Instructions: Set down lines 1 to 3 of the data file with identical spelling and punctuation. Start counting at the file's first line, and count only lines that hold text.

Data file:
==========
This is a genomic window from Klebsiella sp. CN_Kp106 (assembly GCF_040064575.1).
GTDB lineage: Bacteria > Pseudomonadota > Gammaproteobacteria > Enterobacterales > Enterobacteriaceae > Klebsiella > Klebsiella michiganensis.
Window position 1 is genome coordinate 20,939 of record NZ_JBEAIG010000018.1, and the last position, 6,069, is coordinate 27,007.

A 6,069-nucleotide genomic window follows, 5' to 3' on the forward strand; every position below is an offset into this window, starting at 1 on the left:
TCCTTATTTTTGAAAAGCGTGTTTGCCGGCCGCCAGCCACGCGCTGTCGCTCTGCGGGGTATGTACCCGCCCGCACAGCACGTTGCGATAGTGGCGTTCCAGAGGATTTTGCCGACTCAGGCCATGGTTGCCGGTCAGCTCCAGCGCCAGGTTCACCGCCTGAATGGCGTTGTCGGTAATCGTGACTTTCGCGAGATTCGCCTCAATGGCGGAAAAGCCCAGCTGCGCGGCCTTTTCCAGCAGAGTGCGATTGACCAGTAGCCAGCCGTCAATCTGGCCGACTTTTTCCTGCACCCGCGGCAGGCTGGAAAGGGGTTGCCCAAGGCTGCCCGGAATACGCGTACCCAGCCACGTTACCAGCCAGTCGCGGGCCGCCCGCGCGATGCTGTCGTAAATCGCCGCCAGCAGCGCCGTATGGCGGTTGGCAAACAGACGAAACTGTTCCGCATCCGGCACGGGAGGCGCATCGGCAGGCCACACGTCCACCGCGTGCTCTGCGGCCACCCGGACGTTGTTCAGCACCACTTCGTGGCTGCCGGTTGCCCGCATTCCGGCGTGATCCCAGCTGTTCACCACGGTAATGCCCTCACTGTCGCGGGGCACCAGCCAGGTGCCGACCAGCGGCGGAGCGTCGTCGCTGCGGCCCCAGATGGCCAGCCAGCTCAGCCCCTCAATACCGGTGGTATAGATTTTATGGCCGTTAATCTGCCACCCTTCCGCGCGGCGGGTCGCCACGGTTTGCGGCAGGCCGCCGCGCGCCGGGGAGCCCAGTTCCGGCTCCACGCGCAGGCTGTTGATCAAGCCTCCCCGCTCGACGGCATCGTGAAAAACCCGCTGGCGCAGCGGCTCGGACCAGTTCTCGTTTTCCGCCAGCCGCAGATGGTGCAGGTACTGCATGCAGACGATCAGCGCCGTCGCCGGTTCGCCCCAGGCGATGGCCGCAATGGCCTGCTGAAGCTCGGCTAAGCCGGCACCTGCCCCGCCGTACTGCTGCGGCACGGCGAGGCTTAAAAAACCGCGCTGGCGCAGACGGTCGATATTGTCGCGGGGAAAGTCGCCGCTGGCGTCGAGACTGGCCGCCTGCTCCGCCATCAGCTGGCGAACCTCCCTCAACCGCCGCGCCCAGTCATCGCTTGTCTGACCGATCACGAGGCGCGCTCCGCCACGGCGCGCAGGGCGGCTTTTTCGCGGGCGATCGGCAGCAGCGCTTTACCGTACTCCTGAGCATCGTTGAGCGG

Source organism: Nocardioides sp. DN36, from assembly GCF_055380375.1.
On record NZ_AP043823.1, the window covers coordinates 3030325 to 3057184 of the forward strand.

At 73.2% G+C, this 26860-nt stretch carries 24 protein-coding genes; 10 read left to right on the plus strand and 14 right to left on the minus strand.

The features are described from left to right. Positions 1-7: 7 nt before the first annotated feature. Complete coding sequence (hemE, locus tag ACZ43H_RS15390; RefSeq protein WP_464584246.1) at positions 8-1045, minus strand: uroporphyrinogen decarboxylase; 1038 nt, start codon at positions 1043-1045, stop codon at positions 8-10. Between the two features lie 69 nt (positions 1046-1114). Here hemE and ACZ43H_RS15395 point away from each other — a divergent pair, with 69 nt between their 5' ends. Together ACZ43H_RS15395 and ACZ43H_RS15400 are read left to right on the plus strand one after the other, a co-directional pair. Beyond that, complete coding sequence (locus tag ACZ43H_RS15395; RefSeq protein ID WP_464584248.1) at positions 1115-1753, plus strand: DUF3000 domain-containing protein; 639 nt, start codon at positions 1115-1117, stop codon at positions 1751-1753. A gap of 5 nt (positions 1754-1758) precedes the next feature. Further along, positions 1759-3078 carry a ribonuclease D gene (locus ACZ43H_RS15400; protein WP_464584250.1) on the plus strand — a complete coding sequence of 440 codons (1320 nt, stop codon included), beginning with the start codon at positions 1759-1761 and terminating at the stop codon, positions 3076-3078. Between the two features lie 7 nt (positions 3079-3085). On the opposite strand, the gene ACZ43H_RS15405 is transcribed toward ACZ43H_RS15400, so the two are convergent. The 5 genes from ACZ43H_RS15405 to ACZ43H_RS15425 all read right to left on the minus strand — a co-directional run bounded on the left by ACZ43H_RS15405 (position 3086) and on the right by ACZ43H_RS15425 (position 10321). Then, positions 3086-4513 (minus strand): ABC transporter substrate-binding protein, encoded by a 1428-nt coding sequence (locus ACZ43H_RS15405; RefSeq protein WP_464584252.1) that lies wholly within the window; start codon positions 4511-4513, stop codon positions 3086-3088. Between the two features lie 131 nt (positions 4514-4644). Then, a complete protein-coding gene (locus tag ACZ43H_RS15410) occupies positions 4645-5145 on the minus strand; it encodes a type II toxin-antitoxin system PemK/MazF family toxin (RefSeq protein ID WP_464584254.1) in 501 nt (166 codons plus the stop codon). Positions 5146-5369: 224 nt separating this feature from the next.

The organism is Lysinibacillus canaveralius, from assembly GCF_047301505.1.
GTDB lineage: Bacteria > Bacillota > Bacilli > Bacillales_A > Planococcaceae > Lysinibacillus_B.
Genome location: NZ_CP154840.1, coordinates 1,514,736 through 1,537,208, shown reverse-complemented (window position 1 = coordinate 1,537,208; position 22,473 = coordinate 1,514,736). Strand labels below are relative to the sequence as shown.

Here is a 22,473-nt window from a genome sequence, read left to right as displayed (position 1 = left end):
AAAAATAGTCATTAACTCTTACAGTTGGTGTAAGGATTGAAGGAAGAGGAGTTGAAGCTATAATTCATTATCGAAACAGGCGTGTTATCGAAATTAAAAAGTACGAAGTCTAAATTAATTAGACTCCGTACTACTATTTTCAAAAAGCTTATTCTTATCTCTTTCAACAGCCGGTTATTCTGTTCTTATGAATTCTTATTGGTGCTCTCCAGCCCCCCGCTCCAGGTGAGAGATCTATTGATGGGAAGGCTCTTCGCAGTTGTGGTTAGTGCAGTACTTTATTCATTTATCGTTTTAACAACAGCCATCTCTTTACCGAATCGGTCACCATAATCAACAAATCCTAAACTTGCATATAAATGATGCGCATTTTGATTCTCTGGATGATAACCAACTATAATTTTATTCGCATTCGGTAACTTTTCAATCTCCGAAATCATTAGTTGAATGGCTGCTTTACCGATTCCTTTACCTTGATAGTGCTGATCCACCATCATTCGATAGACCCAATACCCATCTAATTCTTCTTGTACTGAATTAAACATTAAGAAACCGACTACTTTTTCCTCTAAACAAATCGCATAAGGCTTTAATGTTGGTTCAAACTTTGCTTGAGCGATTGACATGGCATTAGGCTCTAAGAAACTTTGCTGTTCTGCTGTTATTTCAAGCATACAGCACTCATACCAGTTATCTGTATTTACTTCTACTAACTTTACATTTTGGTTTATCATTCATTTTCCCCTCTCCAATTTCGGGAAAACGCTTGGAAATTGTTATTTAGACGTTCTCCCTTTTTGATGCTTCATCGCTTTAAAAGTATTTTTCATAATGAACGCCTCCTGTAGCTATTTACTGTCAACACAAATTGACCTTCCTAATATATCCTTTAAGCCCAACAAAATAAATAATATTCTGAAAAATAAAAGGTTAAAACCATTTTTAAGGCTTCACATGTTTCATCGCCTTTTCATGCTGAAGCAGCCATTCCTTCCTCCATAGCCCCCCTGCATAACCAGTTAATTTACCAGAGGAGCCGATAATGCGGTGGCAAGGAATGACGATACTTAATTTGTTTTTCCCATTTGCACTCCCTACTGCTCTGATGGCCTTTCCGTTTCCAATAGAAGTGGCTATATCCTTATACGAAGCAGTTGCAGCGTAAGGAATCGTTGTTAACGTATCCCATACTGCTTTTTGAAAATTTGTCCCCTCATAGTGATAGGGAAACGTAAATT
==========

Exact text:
This is a genomic window from Klebsiella sp. CN_Kp106 (assembly GCF_040064575.1).
GTDB lineage: Bacteria > Pseudomonadota > Gammaproteobacteria > Enterobacterales > Enterobacteriaceae > Klebsiella > Klebsiella michiganensis.
Window position 1 is genome coordinate 20,939 of record NZ_JBEAIG010000018.1, and the last position, 6,069, is coordinate 27,007.